Okay, I'm going to start with my favorite photo and then I'll fill in the events leading to and from it.

If you were to tell me, just a few days ago, that I'd be kissing Steve at the Arctic Circle, I'm not too certain I'd believe you. How did this happen? While on our ice museum tour we met two wild, traveling gals who had just been there. We said, "We'd go to the Arctic Circle if they had a big sign (we're suckers for signs)". Well 350 miles later (r/t) we have been there with the photos to prove it.
While on the way we passed LIvengood- one has to appreciate the name (and sign)!
If you’ve seen the TV show Ice Road Truckers, then you’re familiar with the James W. Dalton Highway (aka the Haul Road), a 414-mile stretch of gravel and dirt that runs from through some of Alaska’s most remote wilderness. The highway—built in 1974 to facilitate the pipeline’s construction—is mostly used only by truckers carrying supplies to oilfield workers in Deadhorse. And it’s a tough drive: steep and slick in places and muddy in others, with those trucks occasionally flinging rocks and gravel onto windshields.
In addition, the speed limit is not to exceed 50 miles per hour. That said, we rarely topped 30!

While we only drove a little more than 1/4 of the road, we felt we got a pretty good idea of what it was like. It wasn't nearly as bad as we had read. AND our windshield was chip-free. We saw a variety of travelers in addition to the truckers: several passenger cars; a couple of tour buses; a few RVers; and two bicyclists- wow.

"This is Alaska's Interior—gently rolling hills of aspen, scrawny black spruce poking through mossy bogs, and meandering streams. Our constant companion (and the subject of the "I Spy the Pipeline" game) was the 48-inch Alaskan pipeline carrying oil from the North Slope to Valdez."

This ½-mile-long span (with a 6 % grade) is one of only four vehicle-carrying bridges across the mighty Yukon, the longest river in Alaska and the Yukon Territory, and a primary means of transportation during the Klondike Gold Rush. The bridge was built in 1974-5 as part of the construction of the Trans-Alaska Pipeline System. Interestingly, it was heavily guarded (with a sentry at one end) and FBI warnings posted. That was a bit ooky for me.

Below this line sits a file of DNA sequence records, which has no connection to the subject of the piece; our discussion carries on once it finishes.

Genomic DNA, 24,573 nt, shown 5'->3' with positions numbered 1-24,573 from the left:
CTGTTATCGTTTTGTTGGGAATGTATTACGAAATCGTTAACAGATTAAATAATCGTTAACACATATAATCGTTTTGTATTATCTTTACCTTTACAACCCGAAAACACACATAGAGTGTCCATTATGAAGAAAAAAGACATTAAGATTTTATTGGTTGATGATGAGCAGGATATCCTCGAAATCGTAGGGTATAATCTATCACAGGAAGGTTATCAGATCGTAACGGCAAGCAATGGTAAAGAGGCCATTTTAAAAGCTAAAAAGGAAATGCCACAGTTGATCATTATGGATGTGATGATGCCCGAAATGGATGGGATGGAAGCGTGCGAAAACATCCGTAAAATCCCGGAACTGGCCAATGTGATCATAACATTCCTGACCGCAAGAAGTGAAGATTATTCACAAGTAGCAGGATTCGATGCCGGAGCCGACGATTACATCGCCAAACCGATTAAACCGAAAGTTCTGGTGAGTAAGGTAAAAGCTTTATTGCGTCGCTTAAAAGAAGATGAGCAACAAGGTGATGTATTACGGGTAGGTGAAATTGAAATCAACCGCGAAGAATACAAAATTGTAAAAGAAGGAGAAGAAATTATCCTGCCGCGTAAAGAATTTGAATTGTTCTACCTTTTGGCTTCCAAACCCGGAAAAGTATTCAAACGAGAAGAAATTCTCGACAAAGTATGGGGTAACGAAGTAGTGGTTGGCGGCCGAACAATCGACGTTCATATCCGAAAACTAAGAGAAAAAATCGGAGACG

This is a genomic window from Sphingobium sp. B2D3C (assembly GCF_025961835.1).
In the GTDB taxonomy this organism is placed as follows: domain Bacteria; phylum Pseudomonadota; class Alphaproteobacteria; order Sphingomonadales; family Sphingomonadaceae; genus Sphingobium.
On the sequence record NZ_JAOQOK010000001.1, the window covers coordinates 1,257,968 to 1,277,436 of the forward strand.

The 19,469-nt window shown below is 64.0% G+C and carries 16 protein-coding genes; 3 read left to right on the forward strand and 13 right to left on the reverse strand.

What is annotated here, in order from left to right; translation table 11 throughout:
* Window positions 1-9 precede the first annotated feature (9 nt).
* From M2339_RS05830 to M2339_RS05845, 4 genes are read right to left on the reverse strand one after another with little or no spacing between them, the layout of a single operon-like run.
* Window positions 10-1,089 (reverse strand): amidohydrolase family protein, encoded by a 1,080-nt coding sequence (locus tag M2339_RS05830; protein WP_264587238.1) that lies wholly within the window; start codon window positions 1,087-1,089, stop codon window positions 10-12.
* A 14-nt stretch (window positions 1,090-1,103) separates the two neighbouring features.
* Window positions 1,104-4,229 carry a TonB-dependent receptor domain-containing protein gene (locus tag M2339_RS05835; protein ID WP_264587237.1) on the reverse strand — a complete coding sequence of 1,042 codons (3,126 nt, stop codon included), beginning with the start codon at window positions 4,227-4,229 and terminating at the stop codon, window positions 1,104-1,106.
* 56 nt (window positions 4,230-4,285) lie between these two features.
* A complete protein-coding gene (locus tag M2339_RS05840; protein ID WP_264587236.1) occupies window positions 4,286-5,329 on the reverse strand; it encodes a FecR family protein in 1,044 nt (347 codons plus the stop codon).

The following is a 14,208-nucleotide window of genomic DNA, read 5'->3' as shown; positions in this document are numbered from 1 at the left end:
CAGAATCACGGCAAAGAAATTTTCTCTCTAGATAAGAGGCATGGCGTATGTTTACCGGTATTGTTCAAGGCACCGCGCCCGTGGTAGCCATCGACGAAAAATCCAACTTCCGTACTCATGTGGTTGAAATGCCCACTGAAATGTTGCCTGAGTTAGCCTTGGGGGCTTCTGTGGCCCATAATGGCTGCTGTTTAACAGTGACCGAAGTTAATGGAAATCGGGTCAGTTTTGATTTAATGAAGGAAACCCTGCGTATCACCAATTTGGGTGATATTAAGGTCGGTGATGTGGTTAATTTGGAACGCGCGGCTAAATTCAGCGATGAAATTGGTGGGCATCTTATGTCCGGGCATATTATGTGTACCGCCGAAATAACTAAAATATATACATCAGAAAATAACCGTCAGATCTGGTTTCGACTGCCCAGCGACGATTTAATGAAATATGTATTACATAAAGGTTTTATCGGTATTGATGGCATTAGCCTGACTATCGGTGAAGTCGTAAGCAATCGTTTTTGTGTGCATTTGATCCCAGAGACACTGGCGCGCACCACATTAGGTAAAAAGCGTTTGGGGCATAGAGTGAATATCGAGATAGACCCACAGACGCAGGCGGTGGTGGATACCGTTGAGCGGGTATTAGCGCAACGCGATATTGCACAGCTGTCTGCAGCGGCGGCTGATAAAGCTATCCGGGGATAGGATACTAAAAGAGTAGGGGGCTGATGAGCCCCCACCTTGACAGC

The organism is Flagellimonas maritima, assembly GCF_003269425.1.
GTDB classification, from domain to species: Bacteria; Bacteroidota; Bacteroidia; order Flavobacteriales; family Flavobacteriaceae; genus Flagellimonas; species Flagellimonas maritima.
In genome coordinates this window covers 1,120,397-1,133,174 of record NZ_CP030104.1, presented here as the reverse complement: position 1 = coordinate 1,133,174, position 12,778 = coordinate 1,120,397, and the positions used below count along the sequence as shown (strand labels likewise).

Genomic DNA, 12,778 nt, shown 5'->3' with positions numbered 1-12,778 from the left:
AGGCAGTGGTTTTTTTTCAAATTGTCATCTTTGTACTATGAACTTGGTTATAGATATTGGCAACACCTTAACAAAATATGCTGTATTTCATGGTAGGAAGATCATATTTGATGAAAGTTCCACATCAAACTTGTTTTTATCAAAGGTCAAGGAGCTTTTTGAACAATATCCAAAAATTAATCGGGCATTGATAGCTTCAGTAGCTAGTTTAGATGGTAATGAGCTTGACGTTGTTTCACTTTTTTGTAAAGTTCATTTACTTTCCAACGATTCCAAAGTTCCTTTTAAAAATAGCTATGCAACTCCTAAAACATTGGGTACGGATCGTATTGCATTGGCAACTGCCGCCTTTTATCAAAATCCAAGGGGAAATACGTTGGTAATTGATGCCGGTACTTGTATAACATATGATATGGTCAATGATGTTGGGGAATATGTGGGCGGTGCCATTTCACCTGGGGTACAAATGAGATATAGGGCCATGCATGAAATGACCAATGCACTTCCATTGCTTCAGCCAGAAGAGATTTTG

The Finger Rock formations reminded us of the Alabama Hills and are a geologic formation called a tor. Tors are caused by weathering; in this area, the extreme freezing and thawing of the ground causes the rock to be pushed up into these dramatic formations.
So after seven hours, we traveled 175 miles (to be fair, there were many photo op stops along the way) to arrive at N 66 33'W 150 48. This is the place where the sun doesn't set on summer solstice and doesn't rise on winter solstice. At 12:47 AM it was still as bright as late afternoon. So very strange and so very cool.
And here is where we "Slept in the Arctic Circle". It was a very peaceful place to call it a night.
Morning came and we did it all again, heading south.

These trees are scrawny but I prefer the term "stunted". Because so much of Alaska is permafrost (there is so much to know about this here- overwhelming, really) these 50-100 year old Black Spruces can only get so big. These hardy trees can live where there are only 18 inches of ground above the permafrost. I have grown to really like their Seussicalness.

Wild berries were along the roadsides which gave us hope for bear sightings but we had none.

And now we are back in Fairbanks where we have washed most of the road dirt from the truck and purchased supplies for the next adventure. We plan to head to Denali National Park tomorrow, leisurely. The weather is not good for seeing the highest mountain peak in North America with unobstructed views, so we'll take our time and hope for a break in the clouds with exceptional photo opportunities.

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Karen Booth said...

So, after Livengood, came Coldfoot and Deadhorse? Ominous. Bravo on making it to the Arctic Circle. I think I would have just photo shopped the sign in. Was there ANYONE near where you camped for the night?

Nick and Deb's Excellent Adventure said...

Wow what an amazing way to spend some time exploring! I love seeing you can wear a toasty scarf right now! Such great pictures, what memories!

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